‘Toddlers and Tiaras’ Controversy: Mom Defends Feeding Daughter ‘Pageant Crack’

By ABC News

Feb 8, 2012 7:09am

ABC News’ Andrea Canning and Taylor Behrendt report:

Alana Thompson is a first-grader from rural McIntyre, Georgia, who is making waves on the pageant circuit by embracing her Southern roots and showing off plenty of moves.

She is a regular on the hit TLC show “Toddlers and Tiaras,” where her self-created nickname, Honey Boo Boo, has stuck.

PHOTOS: Inside “Toddlers and Tiaras”

But perhaps what six-year-old Alana has become best known for on the show is how she gets all the energy to be a star on the demanding pageant stage.

Her mother, June Shannon, is stirring up a controversy of her own with a concoction she created to give her daughter a kick on those long pageant days.

“My special juice is going to help me win,” Alana says in one of the show’s episodes.  “My Go-Go Juice is kicking in right now.”

Shannon makes Alana’s “Go-Go Juice” herself using a combination of part Mountain Dew and part Red Bull, two well-known energy drinks.

One can of each of the two drinks combined contains about the same amount of caffeine as two cups of coffee.

Shannon turned to Go-Go Juice after finding that the two bags of Pixy Stixs, the powdered candy in a wrapper that resembles a drinking straw, and is known in the pageant world as “pageant crack,” she was feeding Alana were not enough to keep her alert all day during pageant competitions.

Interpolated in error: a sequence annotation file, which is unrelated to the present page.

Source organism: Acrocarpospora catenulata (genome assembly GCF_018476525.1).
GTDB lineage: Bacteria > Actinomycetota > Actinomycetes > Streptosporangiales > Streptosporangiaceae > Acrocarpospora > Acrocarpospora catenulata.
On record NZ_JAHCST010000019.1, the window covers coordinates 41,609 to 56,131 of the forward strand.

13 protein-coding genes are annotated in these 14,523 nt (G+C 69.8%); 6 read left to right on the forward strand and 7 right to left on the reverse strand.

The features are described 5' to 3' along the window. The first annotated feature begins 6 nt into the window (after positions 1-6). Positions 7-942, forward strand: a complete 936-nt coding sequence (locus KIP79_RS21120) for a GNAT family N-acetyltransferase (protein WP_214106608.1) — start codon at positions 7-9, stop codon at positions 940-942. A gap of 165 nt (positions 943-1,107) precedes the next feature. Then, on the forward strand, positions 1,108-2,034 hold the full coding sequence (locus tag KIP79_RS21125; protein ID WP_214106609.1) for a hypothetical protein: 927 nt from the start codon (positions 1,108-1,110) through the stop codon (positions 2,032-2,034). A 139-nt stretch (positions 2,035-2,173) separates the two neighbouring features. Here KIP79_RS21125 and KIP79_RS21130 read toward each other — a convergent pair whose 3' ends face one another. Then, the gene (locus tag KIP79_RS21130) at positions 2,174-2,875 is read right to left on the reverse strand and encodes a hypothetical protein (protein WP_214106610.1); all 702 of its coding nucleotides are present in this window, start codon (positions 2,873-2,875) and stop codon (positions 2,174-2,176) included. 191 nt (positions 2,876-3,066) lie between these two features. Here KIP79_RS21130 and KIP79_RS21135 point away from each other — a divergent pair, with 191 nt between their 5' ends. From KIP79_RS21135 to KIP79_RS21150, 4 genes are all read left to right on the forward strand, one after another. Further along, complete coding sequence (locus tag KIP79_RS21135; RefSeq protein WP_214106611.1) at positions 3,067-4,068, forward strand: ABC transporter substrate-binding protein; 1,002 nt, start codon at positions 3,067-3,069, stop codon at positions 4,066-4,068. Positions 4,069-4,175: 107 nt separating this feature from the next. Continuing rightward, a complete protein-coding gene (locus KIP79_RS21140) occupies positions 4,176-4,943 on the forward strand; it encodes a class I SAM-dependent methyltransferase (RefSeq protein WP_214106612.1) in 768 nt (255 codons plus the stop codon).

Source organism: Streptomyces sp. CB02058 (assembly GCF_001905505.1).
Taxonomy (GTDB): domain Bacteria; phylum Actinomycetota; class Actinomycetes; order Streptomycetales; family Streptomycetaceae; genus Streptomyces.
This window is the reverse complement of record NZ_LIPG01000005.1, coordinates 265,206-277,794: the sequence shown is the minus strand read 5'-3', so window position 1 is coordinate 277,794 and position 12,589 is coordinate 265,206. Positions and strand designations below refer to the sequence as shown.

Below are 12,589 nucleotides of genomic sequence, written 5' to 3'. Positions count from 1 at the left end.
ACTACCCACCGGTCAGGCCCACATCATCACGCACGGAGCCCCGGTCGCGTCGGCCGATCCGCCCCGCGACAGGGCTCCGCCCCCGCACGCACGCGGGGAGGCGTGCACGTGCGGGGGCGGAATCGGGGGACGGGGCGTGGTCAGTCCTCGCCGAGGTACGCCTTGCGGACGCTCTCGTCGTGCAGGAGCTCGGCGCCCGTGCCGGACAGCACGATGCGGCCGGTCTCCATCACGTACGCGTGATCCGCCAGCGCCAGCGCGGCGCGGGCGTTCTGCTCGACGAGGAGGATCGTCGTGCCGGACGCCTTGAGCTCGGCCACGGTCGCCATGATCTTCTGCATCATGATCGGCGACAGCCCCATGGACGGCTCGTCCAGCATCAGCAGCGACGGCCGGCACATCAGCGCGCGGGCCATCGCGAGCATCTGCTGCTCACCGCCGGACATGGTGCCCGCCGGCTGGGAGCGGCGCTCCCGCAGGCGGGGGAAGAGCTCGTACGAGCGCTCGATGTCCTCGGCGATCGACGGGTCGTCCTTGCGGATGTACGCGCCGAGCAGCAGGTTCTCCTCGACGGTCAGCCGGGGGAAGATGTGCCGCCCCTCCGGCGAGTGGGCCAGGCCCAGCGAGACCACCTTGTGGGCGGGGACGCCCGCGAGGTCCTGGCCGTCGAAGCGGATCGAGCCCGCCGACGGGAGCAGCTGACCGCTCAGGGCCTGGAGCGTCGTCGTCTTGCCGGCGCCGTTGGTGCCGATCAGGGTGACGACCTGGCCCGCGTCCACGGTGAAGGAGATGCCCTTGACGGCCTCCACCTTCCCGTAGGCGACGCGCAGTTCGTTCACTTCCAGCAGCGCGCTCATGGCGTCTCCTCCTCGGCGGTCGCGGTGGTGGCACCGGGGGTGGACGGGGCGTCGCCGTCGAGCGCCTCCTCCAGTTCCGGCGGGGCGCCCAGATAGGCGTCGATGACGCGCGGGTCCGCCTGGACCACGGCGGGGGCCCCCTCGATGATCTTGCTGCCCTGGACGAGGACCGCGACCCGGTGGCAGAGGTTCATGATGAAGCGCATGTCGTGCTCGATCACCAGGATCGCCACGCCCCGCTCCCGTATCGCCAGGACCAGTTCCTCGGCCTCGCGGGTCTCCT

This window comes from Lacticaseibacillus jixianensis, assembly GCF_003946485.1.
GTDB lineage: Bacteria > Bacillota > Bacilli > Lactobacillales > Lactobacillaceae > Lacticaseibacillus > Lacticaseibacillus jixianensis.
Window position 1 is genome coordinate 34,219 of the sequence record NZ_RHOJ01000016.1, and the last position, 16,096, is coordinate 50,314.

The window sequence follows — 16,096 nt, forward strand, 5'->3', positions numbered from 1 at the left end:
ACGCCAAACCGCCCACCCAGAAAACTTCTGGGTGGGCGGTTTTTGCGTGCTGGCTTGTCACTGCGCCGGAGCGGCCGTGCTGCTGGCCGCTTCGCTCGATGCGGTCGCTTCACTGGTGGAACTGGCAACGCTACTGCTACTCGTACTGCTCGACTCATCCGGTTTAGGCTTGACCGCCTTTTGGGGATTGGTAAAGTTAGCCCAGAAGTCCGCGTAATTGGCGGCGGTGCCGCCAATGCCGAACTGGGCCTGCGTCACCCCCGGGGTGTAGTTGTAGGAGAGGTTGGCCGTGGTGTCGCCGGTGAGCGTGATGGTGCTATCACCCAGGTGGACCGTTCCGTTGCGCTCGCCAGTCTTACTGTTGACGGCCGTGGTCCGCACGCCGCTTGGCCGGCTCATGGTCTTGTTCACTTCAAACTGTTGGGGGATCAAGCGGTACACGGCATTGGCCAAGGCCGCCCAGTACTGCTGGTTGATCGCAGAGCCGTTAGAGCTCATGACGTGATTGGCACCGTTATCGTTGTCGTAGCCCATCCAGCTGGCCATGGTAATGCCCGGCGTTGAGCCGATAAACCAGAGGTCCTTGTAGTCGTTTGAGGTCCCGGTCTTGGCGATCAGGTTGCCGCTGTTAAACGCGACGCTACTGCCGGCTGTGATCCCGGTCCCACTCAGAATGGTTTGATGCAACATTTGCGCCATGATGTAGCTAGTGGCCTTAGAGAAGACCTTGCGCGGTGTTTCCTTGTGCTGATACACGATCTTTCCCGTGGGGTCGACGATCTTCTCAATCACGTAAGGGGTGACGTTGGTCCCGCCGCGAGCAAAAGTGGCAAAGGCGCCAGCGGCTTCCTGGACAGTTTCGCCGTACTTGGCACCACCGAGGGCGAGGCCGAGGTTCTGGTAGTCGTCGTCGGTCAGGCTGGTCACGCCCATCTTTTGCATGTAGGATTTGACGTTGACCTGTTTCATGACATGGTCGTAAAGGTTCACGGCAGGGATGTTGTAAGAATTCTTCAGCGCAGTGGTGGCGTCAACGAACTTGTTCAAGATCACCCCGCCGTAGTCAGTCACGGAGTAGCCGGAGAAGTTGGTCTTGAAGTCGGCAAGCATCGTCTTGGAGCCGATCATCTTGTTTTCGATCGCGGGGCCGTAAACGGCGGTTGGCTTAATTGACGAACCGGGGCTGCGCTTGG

“When they do get on stage you have to be alive and…your personality has to shine a long day,” Shannon told “Good Morning America.”  “A pageant day can last from 7 in the morning to 6,7,8,9, 10 at night, so performing and getting a kid up that early and lasting all day without a rest, you have to energize their body.”

“There are far worse things,” she said, defending her choice.  “I could be giving her alcohol.”

Shannon also says that she is not alone in her caffeinated solution, noting that sugar highs and caffeine fixes are a staple on the pageant circuit.

“Everybody does it,” she told “GMA.”  “There are normal people who give their kids this, so why is it such a big issue with us pageant moms that do it all weekend to keep our kids energized and awake?”

“GMA” observed young beauty contestants at a pageant in New York City eating Skittles candies and drinking caffeinated soda as early as seven in the morning.  At another pageant, in Austin, Texas, there also was no shortage of “pageant crack” to be found, consumed morning to night.

According to a 2011 report from the American Academy of Pediatrics, too much caffeine for a young child can lead to neurological and cardiovascular problems.  Doctors also say that too much caffeine and sugar can to lead to a risk of physical dependence and addiction.

To critics who say that such a high amount of caffeine at such a young age could endanger Alana’s health now and in the future, Shannon says her daughter is a well-adjusted and active six year old who normally eats a healthy diet and is always on the move when she’s not competing on the pageant circuit.

Asked if she is concerned that her daughter may become addicted to sugar, she replied, “I don’t.”

“She’s got meat on her,” she said of her daughter’s physique.  “She’s not skinny but, whether skinny or fat, I am still going to love my children regardless. I could care less if they get up to 1,000 pounds; I am still going to love them.”

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